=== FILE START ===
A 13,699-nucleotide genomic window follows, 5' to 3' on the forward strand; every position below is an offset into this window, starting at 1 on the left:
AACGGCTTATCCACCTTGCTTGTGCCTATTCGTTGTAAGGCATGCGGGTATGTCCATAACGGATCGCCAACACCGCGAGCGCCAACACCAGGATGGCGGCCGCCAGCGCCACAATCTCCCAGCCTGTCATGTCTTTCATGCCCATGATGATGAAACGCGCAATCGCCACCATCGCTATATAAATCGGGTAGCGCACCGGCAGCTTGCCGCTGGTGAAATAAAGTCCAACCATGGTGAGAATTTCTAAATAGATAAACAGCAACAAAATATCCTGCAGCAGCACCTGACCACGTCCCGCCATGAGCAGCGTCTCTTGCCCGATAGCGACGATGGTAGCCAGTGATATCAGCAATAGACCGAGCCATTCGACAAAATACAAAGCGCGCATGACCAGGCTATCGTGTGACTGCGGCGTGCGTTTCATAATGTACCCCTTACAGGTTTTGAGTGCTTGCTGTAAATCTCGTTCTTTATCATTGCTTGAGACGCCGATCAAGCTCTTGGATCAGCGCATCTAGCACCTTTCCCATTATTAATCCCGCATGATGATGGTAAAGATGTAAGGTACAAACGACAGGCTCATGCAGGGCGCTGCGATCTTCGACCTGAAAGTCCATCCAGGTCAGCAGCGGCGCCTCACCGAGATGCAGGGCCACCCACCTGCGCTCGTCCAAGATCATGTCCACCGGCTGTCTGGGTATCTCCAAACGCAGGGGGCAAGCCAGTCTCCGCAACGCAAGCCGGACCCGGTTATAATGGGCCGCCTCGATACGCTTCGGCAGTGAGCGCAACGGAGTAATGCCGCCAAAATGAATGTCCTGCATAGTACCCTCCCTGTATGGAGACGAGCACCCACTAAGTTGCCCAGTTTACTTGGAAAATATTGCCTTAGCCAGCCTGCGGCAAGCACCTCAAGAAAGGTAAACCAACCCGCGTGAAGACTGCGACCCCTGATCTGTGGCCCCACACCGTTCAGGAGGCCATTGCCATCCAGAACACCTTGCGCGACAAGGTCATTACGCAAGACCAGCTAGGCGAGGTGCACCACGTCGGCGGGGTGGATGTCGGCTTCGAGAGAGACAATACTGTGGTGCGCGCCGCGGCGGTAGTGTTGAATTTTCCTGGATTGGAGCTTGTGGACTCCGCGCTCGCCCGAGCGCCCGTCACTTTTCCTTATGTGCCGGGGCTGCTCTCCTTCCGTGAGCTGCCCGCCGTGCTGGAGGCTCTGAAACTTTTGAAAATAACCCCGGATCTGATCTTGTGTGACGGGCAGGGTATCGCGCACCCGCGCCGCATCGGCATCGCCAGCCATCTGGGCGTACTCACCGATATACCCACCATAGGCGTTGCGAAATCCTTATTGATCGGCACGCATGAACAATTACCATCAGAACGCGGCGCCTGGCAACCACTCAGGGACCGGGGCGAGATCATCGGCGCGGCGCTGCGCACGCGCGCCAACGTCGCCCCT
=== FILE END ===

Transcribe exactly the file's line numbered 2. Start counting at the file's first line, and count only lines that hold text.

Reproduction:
AACGGCTTATCCACCTTGCTTGTGCCTATTCGTTGTAAGGCATGCGGGTATGTCCATAACGGATCGCCAACACCGCGAGCGCCAACACCAGGATGGCGGCCGCCAGCGCCACAATCTCCCAGCCTGTCATGTCTTTCATGCCCATGATGATGAAACGCGCAATCGCCACCATCGCTATATAAATCGGGTAGCGCACCGGCAGCTTGCCGCTGGTGAAATAAAGTCCAACCATGGTGAGAATTTCTAAATAGATAAACAGCAACAAAATATCCTGCAGCAGCACCTGACCACGTCCCGCCATGAGCAGCGTCTCTTGCCCGATAGCGACGATGGTAGCCAGTGATATCAGCAATAGACCGAGCCATTCGACAAAATACAAAGCGCGCATGACCAGGCTATCGTGTGACTGCGGCGTGCGTTTCATAATGTACCCCTTACAGGTTTTGAGTGCTTGCTGTAAATCTCGTTCTTTATCATTGCTTGAGACGCCGATCAAGCTCTTGGATCAGCGCATCTAGCACCTTTCCCATTATTAATCCCGCATGATGATGGTAAAGATGTAAGGTACAAACGACAGGCTCATGCAGGGCGCTGCGATCTTCGACCTGAAAGTCCATCCAGGTCAGCAGCGGCGCCTCACCGAGATGCAGGGCCACCCACCTGCGCTCGTCCAAGATCATGTCCACCGGCTGTCTGGGTATCTCCAAACGCAGGGGGCAAGCCAGTCTCCGCAACGCAAGCCGGACCCGGTTATAATGGGCCGCCTCGATACGCTTCGGCAGTGAGCGCAACGGAGTAATGCCGCCAAAATGAATGTCCTGCATAGTACCCTCCCTGTATGGAGACGAGCACCCACTAAGTTGCCCAGTTTACTTGGAAAATATTGCCTTAGCCAGCCTGCGGCAAGCACCTCAAGAAAGGTAAACCAACCCGCGTGAAGACTGCGACCCCTGATCTGTGGCCCCACACCGTTCAGGAGGCCATTGCCATCCAGAACACCTTGCGCGACAAGGTCATTACGCAAGACCAGCTAGGCGAGGTGCACCACGTCGGCGGGGTGGATGTCGGCTTCGAGAGAGACAATACTGTGGTGCGCGCCGCGGCGGTAGTGTTGAATTTTCCTGGATTGGAGCTTGTGGACTCCGCGCTCGCCCGAGCGCCCGTCACTTTTCCTTATGTGCCGGGGCTGCTCTCCTTCCGTGAGCTGCCCGCCGTGCTGGAGGCTCTGAAACTTTTGAAAATAACCCCGGATCTGATCTTGTGTGACGGGCAGGGTATCGCGCACCCGCGCCGCATCGGCATCGCCAGCCATCTGGGCGTACTCACCGATATACCCACCATAGGCGTTGCGAAATCCTTATTGATCGGCACGCATGAACAATTACCATCAGAACGCGGCGCCTGGCAACCACTCAGGGACCGGGGCGAGATCATCGGCGCGGCGCTGCGCACGCGCGCCAACGTCGCCCCT